Several years ago — it was before the Giants won two World Series — I walked into Brian Sabean's office overlooking the field at Scottsdale Stadium during spring training. As he motioned me to a chair, I glanced at his desk. It was piled high with computer printouts that looked like the entire Genome Project.
He pointed to the stacks of paper and started riffling through them. He muttered to himself.
He told me the printouts showed the new reality of baseball. Data proved teams would get a certain window of opportunity to win a world championship. The window would be brief and fleeting and, quickly, the window would close.
He told me the Giants were at the window, peeking into the room. Or something like that.
I took him seriously because I always take Brian Sabean seriously — even when he's not serious.
And he was right. The Giants, up to now, had a three-year window and they aggressively dove through the window, broke the glass, took over the mansion, ate pizza on the fancy couches in the living room.
Has the window of opportunity closed?
That is the operative question as the Giants approach July, as they approach the halfway point of this season with a so-so record.
We don't know yet.
Some things we do know. The Giants' pitching is a head-scratcher. It's weird when one starter — Barry Zito — can pitch great at home and is Flop Central on the road. It's weird when another starter Tim Lincecum — can't throw the ball where he wants. It's weird when a championship team has no fifth starter, at least for now, or a set-up man in the bullpen — Santiago Casilla on the disabled list.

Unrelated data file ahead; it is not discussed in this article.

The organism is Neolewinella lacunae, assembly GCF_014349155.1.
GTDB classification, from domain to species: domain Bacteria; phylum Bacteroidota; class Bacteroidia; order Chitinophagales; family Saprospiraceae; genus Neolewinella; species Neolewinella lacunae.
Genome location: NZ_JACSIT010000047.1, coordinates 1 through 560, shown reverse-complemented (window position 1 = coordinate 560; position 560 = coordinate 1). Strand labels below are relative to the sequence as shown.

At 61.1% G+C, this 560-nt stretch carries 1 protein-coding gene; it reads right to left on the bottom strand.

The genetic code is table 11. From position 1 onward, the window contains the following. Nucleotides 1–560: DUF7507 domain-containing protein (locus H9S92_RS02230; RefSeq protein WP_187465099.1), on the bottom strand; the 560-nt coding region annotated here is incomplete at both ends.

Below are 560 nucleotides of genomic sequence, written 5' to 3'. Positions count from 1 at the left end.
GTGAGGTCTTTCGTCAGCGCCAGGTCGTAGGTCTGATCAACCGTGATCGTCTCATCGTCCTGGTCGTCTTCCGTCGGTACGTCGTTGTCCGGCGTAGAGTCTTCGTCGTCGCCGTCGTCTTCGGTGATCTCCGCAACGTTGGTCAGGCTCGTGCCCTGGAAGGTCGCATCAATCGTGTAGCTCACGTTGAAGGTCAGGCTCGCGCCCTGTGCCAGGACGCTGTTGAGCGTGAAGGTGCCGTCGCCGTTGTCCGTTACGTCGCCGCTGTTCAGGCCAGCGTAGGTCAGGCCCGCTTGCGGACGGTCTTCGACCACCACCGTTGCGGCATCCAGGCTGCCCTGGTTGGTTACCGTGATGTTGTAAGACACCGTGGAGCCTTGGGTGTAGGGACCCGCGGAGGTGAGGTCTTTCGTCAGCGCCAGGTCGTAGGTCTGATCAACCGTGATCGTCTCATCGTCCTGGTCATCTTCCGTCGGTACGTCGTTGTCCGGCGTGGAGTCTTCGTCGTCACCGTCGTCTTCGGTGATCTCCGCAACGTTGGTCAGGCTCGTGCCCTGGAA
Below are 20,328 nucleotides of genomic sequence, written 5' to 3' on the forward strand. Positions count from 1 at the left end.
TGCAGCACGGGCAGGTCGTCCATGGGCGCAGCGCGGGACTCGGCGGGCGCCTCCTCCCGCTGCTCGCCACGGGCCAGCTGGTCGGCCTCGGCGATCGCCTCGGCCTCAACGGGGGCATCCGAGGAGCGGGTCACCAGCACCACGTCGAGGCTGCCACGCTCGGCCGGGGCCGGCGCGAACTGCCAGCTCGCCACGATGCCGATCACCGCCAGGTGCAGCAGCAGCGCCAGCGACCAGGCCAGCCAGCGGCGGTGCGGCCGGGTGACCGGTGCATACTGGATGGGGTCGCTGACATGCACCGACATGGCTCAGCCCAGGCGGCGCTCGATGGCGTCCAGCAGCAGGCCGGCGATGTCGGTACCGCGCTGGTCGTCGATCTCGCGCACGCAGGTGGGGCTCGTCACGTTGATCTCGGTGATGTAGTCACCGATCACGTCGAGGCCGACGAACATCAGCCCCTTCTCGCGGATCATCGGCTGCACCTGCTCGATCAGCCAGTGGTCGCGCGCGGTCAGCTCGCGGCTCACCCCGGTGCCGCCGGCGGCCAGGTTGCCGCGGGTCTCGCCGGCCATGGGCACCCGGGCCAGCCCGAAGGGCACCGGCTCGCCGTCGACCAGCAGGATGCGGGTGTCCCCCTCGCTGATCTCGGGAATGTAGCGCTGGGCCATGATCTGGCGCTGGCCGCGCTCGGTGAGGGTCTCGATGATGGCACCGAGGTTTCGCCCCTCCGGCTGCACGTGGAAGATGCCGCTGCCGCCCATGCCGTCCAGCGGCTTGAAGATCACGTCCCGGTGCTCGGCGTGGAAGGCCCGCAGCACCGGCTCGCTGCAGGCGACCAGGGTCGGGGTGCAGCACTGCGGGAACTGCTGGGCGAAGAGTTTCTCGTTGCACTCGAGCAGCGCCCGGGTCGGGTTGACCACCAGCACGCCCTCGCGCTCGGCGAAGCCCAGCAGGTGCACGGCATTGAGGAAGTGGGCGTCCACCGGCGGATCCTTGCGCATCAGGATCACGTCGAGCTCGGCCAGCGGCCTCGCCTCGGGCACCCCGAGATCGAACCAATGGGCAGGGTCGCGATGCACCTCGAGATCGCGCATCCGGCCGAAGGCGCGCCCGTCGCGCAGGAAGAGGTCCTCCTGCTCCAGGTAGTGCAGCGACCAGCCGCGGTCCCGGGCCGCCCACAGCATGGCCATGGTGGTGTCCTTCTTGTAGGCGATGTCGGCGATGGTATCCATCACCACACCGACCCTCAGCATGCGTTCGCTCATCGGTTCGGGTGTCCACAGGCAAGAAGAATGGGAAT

And it's certainly weird when an elite team — or a formerly-elite team — can't hit with power and doesn't have a proven center fielder, Angel Pagan, who also happens to be the leadoff hitter. And it's weird when everyone is hailing Pablo Sandoval, just off the disabled list, as the savior — he can jack a ball — even though the savior never stays in shape and doesn't seem to care.
The Giants have issues.
They have so many issues manager Bruce Bochy seems distracted and nervous. Bochy usually is so balanced in his approach to baseball and life it's impossible to picture him nervous. But there he is after games drumming his fingers on the desk of the interview room, uncomfortable answering the same questions about the hitting power outage and, frankly, wanting to get the hell out of there.
Despite all this — and there's a lot of "this" — the Giants are alive, if not well, and it's impossible to say the window of opportunity has closed. You want to know why it's impossible to say?
The Giants play in the National League West.
The National League West is a division unlike other divisions. It has a reality all its own. Call it reality surreal. It will be up for grabs all season. Its very existence helps sick teams like the Giants get well. That's partly because most of the NL West teams have sicknesses of their own. Despite Monday night's loss to the Dodgers, the division will not be decided anytime soon.